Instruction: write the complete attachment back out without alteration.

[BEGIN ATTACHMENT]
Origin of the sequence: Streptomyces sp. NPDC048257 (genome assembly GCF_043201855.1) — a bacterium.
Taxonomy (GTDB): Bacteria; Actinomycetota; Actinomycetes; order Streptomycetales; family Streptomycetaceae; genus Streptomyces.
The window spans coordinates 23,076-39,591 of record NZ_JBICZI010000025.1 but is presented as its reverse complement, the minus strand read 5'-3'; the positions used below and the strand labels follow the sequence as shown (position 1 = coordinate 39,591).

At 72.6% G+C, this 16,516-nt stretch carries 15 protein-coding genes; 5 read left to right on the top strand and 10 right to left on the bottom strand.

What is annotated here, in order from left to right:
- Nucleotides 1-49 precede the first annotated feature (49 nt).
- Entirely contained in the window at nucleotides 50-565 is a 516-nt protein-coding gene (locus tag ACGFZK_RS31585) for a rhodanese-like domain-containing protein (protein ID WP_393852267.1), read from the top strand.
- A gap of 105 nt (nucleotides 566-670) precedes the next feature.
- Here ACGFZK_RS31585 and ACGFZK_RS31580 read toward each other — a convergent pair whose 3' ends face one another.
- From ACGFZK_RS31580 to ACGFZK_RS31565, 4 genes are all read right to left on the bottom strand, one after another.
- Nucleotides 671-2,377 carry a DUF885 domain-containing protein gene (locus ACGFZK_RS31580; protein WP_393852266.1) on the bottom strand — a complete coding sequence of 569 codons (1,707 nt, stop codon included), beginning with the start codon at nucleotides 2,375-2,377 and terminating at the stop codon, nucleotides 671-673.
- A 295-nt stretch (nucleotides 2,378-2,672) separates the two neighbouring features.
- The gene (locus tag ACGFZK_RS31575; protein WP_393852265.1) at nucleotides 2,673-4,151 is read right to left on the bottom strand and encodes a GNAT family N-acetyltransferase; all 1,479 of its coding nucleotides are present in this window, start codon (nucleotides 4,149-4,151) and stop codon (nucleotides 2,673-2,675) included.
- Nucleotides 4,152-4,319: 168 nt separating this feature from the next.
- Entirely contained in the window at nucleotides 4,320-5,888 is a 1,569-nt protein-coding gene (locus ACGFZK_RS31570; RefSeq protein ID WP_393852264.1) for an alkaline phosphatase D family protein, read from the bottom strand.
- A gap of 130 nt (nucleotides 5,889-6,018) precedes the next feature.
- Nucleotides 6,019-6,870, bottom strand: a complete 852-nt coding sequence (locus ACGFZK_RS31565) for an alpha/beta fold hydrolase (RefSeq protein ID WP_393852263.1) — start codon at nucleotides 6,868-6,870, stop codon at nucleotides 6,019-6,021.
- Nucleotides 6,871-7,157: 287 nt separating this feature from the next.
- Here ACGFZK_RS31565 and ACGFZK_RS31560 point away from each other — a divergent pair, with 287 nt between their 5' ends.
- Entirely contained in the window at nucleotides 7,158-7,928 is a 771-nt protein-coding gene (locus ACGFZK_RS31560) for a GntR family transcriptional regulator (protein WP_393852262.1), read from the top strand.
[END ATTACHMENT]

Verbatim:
Origin of the sequence: Streptomyces sp. NPDC048257 (genome assembly GCF_043201855.1) — a bacterium.
Taxonomy (GTDB): Bacteria; Actinomycetota; Actinomycetes; order Streptomycetales; family Streptomycetaceae; genus Streptomyces.
The window spans coordinates 23,076-39,591 of record NZ_JBICZI010000025.1 but is presented as its reverse complement, the minus strand read 5'-3'; the positions used below and the strand labels follow the sequence as shown (position 1 = coordinate 39,591).

At 72.6% G+C, this 16,516-nt stretch carries 15 protein-coding genes; 5 read left to right on the top strand and 10 right to left on the bottom strand.

What is annotated here, in order from left to right:
- Nucleotides 1-49 precede the first annotated feature (49 nt).
- Entirely contained in the window at nucleotides 50-565 is a 516-nt protein-coding gene (locus tag ACGFZK_RS31585) for a rhodanese-like domain-containing protein (protein ID WP_393852267.1), read from the top strand.
- A gap of 105 nt (nucleotides 566-670) precedes the next feature.
- Here ACGFZK_RS31585 and ACGFZK_RS31580 read toward each other — a convergent pair whose 3' ends face one another.
- From ACGFZK_RS31580 to ACGFZK_RS31565, 4 genes are all read right to left on the bottom strand, one after another.
- Nucleotides 671-2,377 carry a DUF885 domain-containing protein gene (locus ACGFZK_RS31580; protein WP_393852266.1) on the bottom strand — a complete coding sequence of 569 codons (1,707 nt, stop codon included), beginning with the start codon at nucleotides 2,375-2,377 and terminating at the stop codon, nucleotides 671-673.
- A 295-nt stretch (nucleotides 2,378-2,672) separates the two neighbouring features.
- The gene (locus tag ACGFZK_RS31575; protein WP_393852265.1) at nucleotides 2,673-4,151 is read right to left on the bottom strand and encodes a GNAT family N-acetyltransferase; all 1,479 of its coding nucleotides are present in this window, start codon (nucleotides 4,149-4,151) and stop codon (nucleotides 2,673-2,675) included.
- Nucleotides 4,152-4,319: 168 nt separating this feature from the next.
- Entirely contained in the window at nucleotides 4,320-5,888 is a 1,569-nt protein-coding gene (locus ACGFZK_RS31570; RefSeq protein ID WP_393852264.1) for an alkaline phosphatase D family protein, read from the bottom strand.
- A gap of 130 nt (nucleotides 5,889-6,018) precedes the next feature.
- Nucleotides 6,019-6,870, bottom strand: a complete 852-nt coding sequence (locus ACGFZK_RS31565) for an alpha/beta fold hydrolase (RefSeq protein ID WP_393852263.1) — start codon at nucleotides 6,868-6,870, stop codon at nucleotides 6,019-6,021.
- Nucleotides 6,871-7,157: 287 nt separating this feature from the next.
- Here ACGFZK_RS31565 and ACGFZK_RS31560 point away from each other — a divergent pair, with 287 nt between their 5' ends.
- Entirely contained in the window at nucleotides 7,158-7,928 is a 771-nt protein-coding gene (locus ACGFZK_RS31560) for a GntR family transcriptional regulator (protein WP_393852262.1), read from the top strand.